Then there’s a break in the lawgiving to talk about the coming invasion of Canaan. The gist of it is that they’re supposed to enter Canaan and completely wipe out the Amorites, Hittites, Perizzites, Canaanites, Hivites, and Jebusites, and God will send an angel with them to make sure they can pull off the genocide successfully. Of course, they are forbidden to adopt the gods of the people they wipe out. Yahweh is really big on hoarding the worship for himself.

God even promises that he will be sure to drive out the peoples of those lands only as fast as the Israelites expand, to make sure that the land they leave behind won’t have time to fill up with wild animals that might harm them. I actually find this hilarious. Firstly, it’s kind of a fact that people you’re warring against are far more dangerous to you than wild animals. Secondly, does this suggest that Yahweh would have been unable to prevent wild animals from taking over? Lastly, you know what else causes people to driven out of a land at the same rate that the invaders expand? Getting driven out by the fucking invaders! This line is nothing more than claiming the natural result of a successful invasion and giving the credit entirely to God. And very transparently so.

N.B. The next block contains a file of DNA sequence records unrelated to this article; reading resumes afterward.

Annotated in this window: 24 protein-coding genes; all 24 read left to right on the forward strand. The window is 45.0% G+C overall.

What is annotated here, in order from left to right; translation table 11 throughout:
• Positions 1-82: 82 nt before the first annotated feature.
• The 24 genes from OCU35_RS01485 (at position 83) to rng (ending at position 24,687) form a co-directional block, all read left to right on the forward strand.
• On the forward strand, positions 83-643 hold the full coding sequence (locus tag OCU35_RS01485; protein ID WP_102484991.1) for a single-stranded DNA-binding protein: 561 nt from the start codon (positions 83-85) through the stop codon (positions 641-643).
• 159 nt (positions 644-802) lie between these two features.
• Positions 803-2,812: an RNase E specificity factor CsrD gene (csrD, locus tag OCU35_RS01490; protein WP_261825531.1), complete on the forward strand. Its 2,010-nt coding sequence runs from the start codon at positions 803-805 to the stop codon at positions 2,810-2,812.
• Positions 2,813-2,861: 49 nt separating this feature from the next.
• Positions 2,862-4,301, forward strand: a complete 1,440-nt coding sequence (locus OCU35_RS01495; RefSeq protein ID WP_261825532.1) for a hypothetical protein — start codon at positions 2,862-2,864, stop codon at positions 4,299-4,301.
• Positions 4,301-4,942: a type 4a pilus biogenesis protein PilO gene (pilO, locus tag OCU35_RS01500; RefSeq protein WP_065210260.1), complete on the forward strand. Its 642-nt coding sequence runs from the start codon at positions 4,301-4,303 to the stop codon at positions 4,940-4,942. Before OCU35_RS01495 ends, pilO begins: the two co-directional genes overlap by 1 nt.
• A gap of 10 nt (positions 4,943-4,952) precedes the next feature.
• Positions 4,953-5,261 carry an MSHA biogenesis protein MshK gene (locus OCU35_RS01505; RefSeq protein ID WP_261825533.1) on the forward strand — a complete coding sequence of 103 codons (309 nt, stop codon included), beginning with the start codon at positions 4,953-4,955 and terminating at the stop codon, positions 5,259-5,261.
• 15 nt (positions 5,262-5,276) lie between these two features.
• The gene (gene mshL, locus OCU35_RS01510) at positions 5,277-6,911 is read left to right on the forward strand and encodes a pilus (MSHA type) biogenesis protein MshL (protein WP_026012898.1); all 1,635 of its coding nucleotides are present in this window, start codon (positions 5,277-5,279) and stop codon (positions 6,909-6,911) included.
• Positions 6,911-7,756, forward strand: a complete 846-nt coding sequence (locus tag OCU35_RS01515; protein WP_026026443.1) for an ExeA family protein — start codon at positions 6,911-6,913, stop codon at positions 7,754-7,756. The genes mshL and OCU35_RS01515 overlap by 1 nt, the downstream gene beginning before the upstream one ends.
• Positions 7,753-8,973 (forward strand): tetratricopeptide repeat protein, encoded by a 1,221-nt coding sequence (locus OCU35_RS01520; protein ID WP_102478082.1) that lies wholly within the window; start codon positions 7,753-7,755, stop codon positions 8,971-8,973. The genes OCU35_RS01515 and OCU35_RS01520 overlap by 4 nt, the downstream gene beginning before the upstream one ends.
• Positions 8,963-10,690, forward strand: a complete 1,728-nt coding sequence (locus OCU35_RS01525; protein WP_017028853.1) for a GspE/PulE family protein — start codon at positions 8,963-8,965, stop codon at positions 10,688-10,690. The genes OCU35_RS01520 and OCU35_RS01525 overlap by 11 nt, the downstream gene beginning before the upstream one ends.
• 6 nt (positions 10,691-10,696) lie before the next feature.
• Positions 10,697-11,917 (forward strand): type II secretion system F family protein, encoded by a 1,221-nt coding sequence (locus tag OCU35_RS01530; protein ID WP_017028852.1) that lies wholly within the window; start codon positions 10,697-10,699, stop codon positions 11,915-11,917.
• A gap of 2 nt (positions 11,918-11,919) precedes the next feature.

So at this point God seems to be done laying down the law, and tells Moses to go fetch Aaron, Nadab, Abihu, and seventy elders to come up and worship on the mountain. Though they must still worship from afar – only Moses can come close to God. So Moses heads down, and while he’s there he passes along all the laws to the people. They agree to follow them, and he then proceeds to write the laws down in a book. He then builds an altar and commands that a bunch of animals be gathered together as a sacrifice. I should point out that this includes multiple oxen, which are really damn big animals. I bring that up, because I want you to have a sense of the amount of blood that will be involved in the next verse.